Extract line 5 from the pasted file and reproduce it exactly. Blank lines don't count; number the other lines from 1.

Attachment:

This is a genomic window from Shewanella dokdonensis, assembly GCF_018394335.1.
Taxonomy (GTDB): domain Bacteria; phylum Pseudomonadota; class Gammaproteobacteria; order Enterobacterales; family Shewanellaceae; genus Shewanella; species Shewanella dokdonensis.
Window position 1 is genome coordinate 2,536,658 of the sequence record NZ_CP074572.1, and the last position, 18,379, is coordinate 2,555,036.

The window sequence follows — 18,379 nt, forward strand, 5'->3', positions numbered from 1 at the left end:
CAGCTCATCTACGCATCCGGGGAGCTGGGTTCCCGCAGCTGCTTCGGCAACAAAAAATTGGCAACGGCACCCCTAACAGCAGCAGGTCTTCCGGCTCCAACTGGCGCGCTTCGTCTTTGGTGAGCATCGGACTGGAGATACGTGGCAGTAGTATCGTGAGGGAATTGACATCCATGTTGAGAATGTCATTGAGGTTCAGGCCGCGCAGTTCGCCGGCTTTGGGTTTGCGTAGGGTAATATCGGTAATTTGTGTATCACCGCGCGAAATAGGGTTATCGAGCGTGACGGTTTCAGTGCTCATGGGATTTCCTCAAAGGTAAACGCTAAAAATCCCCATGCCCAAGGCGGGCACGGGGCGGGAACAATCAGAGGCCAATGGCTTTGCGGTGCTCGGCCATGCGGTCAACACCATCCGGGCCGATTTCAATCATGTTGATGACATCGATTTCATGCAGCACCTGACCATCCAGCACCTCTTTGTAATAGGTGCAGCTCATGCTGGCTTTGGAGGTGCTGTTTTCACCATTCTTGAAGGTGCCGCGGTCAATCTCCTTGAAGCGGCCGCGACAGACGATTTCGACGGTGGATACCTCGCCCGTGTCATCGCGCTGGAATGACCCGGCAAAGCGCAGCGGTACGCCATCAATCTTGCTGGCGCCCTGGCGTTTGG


CAGCTCATCTACGCATCCGGGGAGCTGGGTTCCCGCAGCTGCTTCGGCAACAAAAAATTGGCAACGGCACCCCTAACAGCAGCAGGTCTTCCGGCTCCAACTGGCGCGCTTCGTCTTTGGTGAGCATCGGACTGGAGATACGTGGCAGTAGTATCGTGAGGGAATTGACATCCATGTTGAGAATGTCATTGAGGTTCAGGCCGCGCAGTTCGCCGGCTTTGGGTTTGCGTAGGGTAATATCGGTAATTTGTGTATCACCGCGCGAAATAGGGTTATCGAGCGTGACGGTTTCAGTGCTCATGGGATTTCCTCAAAGGTAAACGCTAAAAATCCCCATGCCCAAGGCGGGCACGGGGCGGGAACAATCAGAGGCCAATGGCTTTGCGGTGCTCGGCCATGCGGTCAACACCATCCGGGCCGATTTCAATCATGTTGATGACATCGATTTCATGCAGCACCTGACCATCCAGCACCTCTTTGTAATAGGTGCAGCTCATGCTGGCTTTGGAGGTGCTGTTTTCACCATTCTTGAAGGTGCCGCGGTCAATCTCCTTGAAGCGGCCGCGACAGACGATTTCGACGGTGGATACCTCGCCCGTGTCATCGCGCTGGAATGACCCGGCAAAGCGCAGCGGTACGCCATCAATCTTGCTGGCGCCCTGGCGTTTGG